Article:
Maeve Kane

Maeve Kane is an Associate Professor in the Department of History at the University at Albany, State University of New York where she teaches courses on Native history, early America, race and consumer culture, public history, and digital humanities.  Her first book, Shirts Powdered Red: Haudenosaunee Gender, Trade and Exchange Across Three Centuries (2023), uses digital social network analysis, material culture, and Indigenous studies methods to argue that Haudenosaunee women used clothing to protect their nations’ sovereignty and reject colonialist constructions of civility and savagery.  Her work has been supported by the Huntington Library, the Newberry Library, the American Philosophical Society, the Historical Society of Pennsylvania, the New-York Historical Society, and the New York State Archives.  Kane's articles have appeared in the journals Ethnohistory, the Journal of Early American History, and a special forum for the Roy Rosenzwieg Center for History and New Media.  Her current work examines how racial and gendered anxiety about national identity is expressed through popular representations of the American Revolution, in addition to a separate digital humanities project examining social networks in early America. 

NEW IN 2023: Shirts Powdered Red: Haudenosaunee Gender, Trade, and Exchange across Three Centuries   (Cornell University Press)

American Women's History: A New Narrative History (Wiley)

OAH Lectures by Maeve Kane

When George Washington ordered the "total destruction and devastation" of Haudenosaunee (Iroquois) territories in 1779, the offensive was to that date the largest and most expensive campaign of the American Revolution. What became known as the Sullivan-Clinton campaign aimed squarely at the agricultural heart of Haudenosaunee women's diplomatic power, cultural status, and national identity by burning cornfields and felling orchards. Continental soldiers constructed an American identity for themselves by destroying what they called Haudenosaunee women's "homes of contentment," and despite this Haudenosaunee women preserved their nations over the course of the war.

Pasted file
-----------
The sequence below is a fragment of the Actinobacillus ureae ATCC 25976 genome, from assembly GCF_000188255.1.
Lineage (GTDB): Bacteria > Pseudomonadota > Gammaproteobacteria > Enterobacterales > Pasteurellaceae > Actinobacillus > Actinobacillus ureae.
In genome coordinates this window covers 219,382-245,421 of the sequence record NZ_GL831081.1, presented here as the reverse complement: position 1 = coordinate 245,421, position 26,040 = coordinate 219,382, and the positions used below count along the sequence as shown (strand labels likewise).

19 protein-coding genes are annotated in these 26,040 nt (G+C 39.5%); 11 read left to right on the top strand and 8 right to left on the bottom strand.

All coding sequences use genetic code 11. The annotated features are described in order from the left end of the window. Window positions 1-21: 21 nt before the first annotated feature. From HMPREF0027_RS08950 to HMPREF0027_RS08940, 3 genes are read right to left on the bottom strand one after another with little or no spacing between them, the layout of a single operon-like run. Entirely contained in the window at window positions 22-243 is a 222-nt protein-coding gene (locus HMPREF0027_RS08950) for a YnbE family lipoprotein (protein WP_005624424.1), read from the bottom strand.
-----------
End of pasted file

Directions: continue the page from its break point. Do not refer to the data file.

Across the seventeenth, eighteenth, and nineteenth centuries, government officials and missionaries attempted to use education as a tool of colonialism to assimilate Native American nations and people. These attempts took many forms before the advent of the residential boarding school system in the nineteenth century, but they were all united in one thing: their failure. This lecture tells the many stories of how Haudenosaunee (Iroquois) families used colonial education to protect their nations.

On the eve of the American Revolution, consumers in Haudenosaunee (Iroquois) territories bought a wide variety of imported silks, china, calicos, silver, tea, and chocolate, which they took home to traditional longhouses and reworked to suit their own needs. The long history of mutually beneficial Haudenosaunee trade with settlers reveals the way in which clothing and objects create categories of gender, race, and nation.


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